A woman in the crowd at Oxford Circus pushed her way to the front of the barriers snaking their way through the centre of London.
"Is the Queen coming past?" she asked.
Not quite, but the thousands taking part in the Pride London march on Saturday made a right royal racket, and many of their costumes were certainly majestic.
This year's procession was celebrating 40 years of the Gay Liberation Front.
According to Pride London, the GLF was a group of "radical queens, hippies, students and activists who brought LGBT (lesbian, gay, bisexual and transgender) rights out into the open".
Kicking things off at the front of the parade was the Mayor of London, Boris Johnson, who waved and smiled at the crowd, which gave him a warm reception.
Following him were thousands of revellers blowing whistles, drag queens tottering on heels, luminous pink buses and an enormous flag of rainbow colours.
A loud roar rang out as marchers wearing the uniforms of the Royal Navy, Army, Royal Air Force and the police went past.
Sports teams were also taking part, with gay football teams, rugby players and even swimmers pretending they were in a pool, all passing by.
Some marchers carried banners proclaiming allegiance to political parties, the NHS and various unions such as Unite.
Watching it all was Rachel Reason, 21, from Hemel Hempstead in Hertfordshire.
"My sister is gay and she came down to see the parade with her friends, so I wanted to come too," she said.
"It's been great to see such a mixture of people, including those from the army and the police.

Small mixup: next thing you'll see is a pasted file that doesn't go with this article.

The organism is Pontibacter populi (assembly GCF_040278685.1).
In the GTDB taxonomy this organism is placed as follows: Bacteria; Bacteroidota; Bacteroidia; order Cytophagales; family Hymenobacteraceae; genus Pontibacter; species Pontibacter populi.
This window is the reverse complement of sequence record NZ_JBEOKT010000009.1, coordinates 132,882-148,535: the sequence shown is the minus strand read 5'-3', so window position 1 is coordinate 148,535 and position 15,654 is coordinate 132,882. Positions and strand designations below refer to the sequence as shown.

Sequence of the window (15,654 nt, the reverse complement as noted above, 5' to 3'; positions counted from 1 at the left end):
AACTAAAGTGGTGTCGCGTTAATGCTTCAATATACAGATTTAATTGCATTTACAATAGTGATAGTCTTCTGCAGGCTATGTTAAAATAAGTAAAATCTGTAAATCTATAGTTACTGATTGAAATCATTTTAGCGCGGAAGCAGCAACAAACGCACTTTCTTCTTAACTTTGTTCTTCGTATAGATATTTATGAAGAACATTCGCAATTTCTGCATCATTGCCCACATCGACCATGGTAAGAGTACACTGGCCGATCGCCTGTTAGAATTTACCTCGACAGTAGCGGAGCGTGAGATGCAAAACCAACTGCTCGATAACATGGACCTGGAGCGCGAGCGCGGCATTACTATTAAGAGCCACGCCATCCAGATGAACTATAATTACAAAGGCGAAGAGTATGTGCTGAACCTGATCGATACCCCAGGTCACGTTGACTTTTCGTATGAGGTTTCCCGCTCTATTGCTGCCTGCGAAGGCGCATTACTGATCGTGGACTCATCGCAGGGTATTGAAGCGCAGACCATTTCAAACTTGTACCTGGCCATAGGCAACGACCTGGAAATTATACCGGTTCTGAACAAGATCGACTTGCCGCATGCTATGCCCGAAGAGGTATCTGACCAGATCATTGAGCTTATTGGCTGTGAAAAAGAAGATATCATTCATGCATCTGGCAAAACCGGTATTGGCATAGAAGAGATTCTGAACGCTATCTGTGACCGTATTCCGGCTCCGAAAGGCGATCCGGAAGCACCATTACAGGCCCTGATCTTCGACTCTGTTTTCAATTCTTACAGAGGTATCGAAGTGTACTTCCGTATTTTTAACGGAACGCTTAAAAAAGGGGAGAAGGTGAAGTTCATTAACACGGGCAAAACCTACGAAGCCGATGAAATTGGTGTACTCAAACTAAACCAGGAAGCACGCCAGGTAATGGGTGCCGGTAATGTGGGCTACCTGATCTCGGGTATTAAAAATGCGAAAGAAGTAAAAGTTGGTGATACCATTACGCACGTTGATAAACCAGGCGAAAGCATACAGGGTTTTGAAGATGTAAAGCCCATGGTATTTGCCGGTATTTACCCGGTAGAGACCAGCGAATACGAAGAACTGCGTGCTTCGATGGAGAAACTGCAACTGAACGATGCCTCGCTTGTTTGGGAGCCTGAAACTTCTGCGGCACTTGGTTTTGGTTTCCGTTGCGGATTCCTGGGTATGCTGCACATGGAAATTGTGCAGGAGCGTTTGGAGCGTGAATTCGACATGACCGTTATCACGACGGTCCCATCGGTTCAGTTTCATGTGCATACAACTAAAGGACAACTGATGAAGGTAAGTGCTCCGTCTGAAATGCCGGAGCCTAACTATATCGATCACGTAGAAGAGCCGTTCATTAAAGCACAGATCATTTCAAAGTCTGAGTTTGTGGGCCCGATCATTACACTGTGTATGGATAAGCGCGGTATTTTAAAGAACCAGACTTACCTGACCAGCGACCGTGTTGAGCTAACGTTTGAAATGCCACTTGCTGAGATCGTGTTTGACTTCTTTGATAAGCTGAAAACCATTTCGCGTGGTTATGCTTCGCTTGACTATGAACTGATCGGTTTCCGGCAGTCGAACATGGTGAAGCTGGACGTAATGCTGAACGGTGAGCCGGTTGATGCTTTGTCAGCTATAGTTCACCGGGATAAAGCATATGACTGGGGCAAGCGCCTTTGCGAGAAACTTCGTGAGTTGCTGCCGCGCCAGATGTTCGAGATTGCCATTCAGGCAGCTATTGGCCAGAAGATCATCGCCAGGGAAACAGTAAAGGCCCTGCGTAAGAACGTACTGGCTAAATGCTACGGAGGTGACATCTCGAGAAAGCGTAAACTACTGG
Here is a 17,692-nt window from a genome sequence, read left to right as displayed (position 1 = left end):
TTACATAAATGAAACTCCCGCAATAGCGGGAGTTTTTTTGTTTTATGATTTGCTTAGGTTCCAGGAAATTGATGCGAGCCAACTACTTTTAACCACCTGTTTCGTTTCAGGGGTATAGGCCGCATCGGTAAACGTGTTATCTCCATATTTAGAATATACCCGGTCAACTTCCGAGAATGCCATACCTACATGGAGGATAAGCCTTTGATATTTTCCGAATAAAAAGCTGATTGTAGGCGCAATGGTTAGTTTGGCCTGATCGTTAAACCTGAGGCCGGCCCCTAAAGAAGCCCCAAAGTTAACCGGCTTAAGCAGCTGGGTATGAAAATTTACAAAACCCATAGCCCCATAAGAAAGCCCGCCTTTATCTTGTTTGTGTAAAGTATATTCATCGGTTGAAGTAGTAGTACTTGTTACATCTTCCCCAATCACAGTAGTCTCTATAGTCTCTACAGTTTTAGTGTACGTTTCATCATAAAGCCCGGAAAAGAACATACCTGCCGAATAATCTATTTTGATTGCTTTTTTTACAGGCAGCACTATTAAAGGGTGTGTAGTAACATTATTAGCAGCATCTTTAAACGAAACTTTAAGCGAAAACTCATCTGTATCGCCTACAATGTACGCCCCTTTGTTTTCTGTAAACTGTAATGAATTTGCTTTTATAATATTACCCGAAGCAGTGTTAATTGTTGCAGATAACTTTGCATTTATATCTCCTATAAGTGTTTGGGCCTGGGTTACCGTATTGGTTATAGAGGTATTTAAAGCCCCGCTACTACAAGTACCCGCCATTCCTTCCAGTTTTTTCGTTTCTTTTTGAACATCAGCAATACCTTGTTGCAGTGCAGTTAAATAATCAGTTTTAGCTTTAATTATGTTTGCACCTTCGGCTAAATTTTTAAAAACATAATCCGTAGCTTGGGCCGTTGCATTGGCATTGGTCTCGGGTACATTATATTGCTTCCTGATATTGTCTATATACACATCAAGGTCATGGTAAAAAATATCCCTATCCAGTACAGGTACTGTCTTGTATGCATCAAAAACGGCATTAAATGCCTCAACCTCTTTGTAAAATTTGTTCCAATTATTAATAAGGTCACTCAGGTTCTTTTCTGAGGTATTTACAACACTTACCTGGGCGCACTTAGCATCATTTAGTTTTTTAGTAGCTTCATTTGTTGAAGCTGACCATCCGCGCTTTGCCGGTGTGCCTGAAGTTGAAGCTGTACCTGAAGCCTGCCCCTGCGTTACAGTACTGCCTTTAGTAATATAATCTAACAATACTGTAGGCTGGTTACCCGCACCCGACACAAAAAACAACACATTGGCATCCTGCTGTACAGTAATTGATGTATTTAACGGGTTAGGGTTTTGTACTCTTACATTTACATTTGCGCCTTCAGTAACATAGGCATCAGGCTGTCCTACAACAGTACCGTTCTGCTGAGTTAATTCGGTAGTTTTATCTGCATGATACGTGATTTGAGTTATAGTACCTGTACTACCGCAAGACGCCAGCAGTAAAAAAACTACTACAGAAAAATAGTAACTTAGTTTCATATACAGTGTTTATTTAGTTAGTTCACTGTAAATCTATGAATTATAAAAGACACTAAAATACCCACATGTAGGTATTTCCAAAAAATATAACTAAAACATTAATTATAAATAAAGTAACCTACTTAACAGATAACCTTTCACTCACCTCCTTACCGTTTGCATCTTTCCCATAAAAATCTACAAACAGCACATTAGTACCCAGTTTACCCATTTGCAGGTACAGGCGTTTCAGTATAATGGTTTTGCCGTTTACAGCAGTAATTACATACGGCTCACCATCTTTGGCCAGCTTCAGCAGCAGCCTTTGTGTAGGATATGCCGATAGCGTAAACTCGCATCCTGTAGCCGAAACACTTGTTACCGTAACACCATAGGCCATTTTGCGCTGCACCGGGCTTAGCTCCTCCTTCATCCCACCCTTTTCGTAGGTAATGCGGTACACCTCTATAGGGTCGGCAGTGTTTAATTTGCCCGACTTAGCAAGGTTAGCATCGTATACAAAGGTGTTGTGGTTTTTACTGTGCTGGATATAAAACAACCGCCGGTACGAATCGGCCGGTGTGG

"And it's great that you can do this sort of thing in this country."
As the procession wound its way down through the heart of the capital, various vehicles blared out such classics as Dolly Parton's 9 to 5 and Geri Halliwell's rendition of It's Raining Men.
The cast of Glee's cover of Don't Stop Believin' also seemed to be on a loop from one particular bus.
In Trafalgar Square, where a stage was set up for speakers and entertainment, thousands gathered to enjoy the beautiful weather.
Doing quite a bit of basking, both in the sun and the attention he was getting, was Aidyn Erikti, dressed in a Native American headdress, leather pants and boots.
Mr Erikti, who lives in London's Covent Garden, said he "wanted to deliver a message" through his eye-catching outfit.
"People should confront something they're afraid of and see that it's nothing to be afraid of really.
"People are mostly afraid of something they know nothing about. The event here is very peaceful. We want to normalise a carnival to show that there's nothing wrong with doing something different every now and then."
Proudly taking plenty of pictures of him was his husband, Richard Coombes, 39.
"You've got to have a good time and party," Mr Coombes said. "But it's also important to make a statement about human rights.
"Normality is a broad term and everybody should be able to be who they want to be."
Courtney Collins, 20, from Horndon-on-the-Hill, Essex, works as a teaching assistant and was among those in Trafalgar Square. "It means so much to have a gay day in London," she said.
Her friend Shona Phimister, 25, from Newham, London, said she had not been to the event for several years.
"Last time I came to this it was held in Hyde Park and you had to pay. Now that it's free it's much better. There used to be more nudity than there is now.
"It reminds you that there are lots of gay people out there. Being gay can make you feel isolated sometimes.
"So it's nice to come to a huge event like this and be reassured by like-minded people."